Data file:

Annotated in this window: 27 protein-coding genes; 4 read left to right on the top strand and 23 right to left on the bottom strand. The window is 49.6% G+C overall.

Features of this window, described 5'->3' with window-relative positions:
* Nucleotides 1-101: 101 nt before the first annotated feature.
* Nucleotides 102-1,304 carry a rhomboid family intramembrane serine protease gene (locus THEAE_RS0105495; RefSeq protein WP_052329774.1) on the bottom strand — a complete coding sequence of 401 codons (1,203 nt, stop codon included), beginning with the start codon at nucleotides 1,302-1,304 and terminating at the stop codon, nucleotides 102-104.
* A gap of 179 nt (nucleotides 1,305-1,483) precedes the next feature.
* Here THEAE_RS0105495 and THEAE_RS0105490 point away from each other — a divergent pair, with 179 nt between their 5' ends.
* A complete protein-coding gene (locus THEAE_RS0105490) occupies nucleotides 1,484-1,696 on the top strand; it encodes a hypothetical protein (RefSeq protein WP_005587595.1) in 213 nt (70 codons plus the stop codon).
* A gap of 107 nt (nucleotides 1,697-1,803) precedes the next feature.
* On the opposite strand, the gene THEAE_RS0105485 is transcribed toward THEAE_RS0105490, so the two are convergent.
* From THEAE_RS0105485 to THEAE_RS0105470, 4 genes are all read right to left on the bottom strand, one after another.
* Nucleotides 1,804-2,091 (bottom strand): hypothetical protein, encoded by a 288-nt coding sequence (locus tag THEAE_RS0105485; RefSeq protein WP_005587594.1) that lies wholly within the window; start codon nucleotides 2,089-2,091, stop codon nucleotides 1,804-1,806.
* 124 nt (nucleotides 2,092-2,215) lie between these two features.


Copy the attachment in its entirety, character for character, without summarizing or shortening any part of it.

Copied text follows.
Annotated in this window: 27 protein-coding genes; 4 read left to right on the top strand and 23 right to left on the bottom strand. The window is 49.6% G+C overall.

Features of this window, described 5'->3' with window-relative positions:
* Nucleotides 1-101: 101 nt before the first annotated feature.
* Nucleotides 102-1,304 carry a rhomboid family intramembrane serine protease gene (locus THEAE_RS0105495; RefSeq protein WP_052329774.1) on the bottom strand — a complete coding sequence of 401 codons (1,203 nt, stop codon included), beginning with the start codon at nucleotides 1,302-1,304 and terminating at the stop codon, nucleotides 102-104.
* A gap of 179 nt (nucleotides 1,305-1,483) precedes the next feature.
* Here THEAE_RS0105495 and THEAE_RS0105490 point away from each other — a divergent pair, with 179 nt between their 5' ends.
* A complete protein-coding gene (locus THEAE_RS0105490) occupies nucleotides 1,484-1,696 on the top strand; it encodes a hypothetical protein (RefSeq protein WP_005587595.1) in 213 nt (70 codons plus the stop codon).
* A gap of 107 nt (nucleotides 1,697-1,803) precedes the next feature.
* On the opposite strand, the gene THEAE_RS0105485 is transcribed toward THEAE_RS0105490, so the two are convergent.
* From THEAE_RS0105485 to THEAE_RS0105470, 4 genes are all read right to left on the bottom strand, one after another.
* Nucleotides 1,804-2,091 (bottom strand): hypothetical protein, encoded by a 288-nt coding sequence (locus tag THEAE_RS0105485; RefSeq protein WP_005587594.1) that lies wholly within the window; start codon nucleotides 2,089-2,091, stop codon nucleotides 1,804-1,806.
* 124 nt (nucleotides 2,092-2,215) lie between these two features.